Yeah...no...

Dana 25/27s were standard until the CJ-6 (55-75) when the Dana 30 started making its debut. Rear axles were Dana 44s, with AMC 20 variations.

I believe the Dana 30 front became completely standard in '72 on the CJ5.
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Old 11-24-2005
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not that i know anything about a d/35...

just google dana 35.

http://www.jpmagazine.com/techarticles/16722/



but from all of my reading(over many an offroad forum)... nothing smaller than a d44 is practical for 35" tires/offroading, and by offroading(i mean what john will be doing)...

since alot of poseurs feel the need to waste their money on a sas swap, to fling some mud, drive over some curbs, and park on broken cars... i say let them swap whatever they want in... if it breaks, eh.. they will learn.

i have the 2.5" pipe from our golf-cart,if anyone wants to use it for some sort of conversion.
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Old 11-24-2005
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Old 11-24-2005
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Quote:
Originally Posted by Trevelyn1015
but from all of my reading(over many an offroad forum)... nothing smaller than a d44 is practical for 35" tires/offroading, and by offroading(i mean what john will be doing)...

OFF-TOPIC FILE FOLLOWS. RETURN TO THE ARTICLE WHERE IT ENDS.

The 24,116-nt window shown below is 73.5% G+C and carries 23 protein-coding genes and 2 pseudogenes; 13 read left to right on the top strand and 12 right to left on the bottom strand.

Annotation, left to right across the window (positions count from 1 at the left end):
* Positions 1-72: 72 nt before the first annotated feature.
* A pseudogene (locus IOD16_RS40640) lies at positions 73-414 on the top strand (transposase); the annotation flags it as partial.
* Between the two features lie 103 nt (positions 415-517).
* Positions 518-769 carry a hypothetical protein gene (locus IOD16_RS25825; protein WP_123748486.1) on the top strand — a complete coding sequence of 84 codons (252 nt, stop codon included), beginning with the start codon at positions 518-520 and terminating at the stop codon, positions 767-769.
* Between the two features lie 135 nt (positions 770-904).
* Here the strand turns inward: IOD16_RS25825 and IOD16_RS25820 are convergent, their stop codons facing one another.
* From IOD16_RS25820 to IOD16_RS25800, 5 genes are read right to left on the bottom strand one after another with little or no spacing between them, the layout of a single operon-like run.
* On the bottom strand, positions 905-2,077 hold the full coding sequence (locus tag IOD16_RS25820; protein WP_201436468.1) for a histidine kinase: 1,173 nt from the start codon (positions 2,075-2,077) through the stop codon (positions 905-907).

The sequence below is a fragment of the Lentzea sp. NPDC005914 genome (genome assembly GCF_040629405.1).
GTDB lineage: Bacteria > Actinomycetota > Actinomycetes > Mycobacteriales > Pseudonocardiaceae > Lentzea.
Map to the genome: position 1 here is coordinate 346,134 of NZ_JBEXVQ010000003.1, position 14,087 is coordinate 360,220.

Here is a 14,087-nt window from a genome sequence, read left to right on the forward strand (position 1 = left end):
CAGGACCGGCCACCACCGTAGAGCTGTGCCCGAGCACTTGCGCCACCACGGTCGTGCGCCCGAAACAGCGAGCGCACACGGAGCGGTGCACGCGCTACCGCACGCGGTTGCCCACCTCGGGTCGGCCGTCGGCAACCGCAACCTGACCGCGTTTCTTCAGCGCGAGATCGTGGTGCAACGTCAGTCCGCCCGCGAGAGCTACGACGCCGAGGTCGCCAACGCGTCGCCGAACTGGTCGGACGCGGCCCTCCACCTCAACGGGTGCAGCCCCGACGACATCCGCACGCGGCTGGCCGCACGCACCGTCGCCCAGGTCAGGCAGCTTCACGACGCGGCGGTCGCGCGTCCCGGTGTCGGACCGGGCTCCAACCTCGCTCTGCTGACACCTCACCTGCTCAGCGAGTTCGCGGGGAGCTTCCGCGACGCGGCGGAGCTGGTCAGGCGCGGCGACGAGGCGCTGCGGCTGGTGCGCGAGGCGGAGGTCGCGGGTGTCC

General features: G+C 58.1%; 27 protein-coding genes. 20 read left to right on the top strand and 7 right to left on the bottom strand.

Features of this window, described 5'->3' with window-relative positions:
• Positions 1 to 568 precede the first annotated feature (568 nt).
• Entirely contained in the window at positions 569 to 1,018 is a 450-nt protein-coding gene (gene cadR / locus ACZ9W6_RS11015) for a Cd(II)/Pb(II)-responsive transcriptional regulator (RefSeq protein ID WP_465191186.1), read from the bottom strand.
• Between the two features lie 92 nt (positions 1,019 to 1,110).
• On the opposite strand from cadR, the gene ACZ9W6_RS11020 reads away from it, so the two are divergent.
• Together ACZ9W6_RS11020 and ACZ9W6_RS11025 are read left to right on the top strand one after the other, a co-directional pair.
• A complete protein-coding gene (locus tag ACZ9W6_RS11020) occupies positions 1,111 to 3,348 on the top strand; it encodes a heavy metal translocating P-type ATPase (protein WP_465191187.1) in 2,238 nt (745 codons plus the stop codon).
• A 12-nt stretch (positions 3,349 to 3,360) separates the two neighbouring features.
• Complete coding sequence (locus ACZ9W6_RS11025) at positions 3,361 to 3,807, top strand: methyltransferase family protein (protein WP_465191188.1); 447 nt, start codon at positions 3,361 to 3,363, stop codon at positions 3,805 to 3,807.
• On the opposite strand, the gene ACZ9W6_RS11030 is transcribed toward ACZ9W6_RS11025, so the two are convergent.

Not me! I BABY my truck!
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Old 11-24-2005
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i just assume you won't let me down.

you and i share the same gene for the heavy foot, and wanting to go places we probably shouldn't...
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  #17  
Old 11-24-2005
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Quote:
Originally Posted by Trevelyn1015
not that i know anything about a d/35...

just google dana 35.

.
That's for a rear. We're talking FRONTS

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  #18  
Old 11-24-2005
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they have dana 35 fronts this guy i know has one for sale but the dana 30 i have is going on for a little while intil i get the money to do the 2 1/2 ton running gear with a 302 then its hard playing
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Old 11-24-2005
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So I could do it myself but it is real hard to know if the tires are parallel and if they are if they are pointing straight with the wheel. How can I do this easily? Or at least get it done right?
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Old 11-25-2005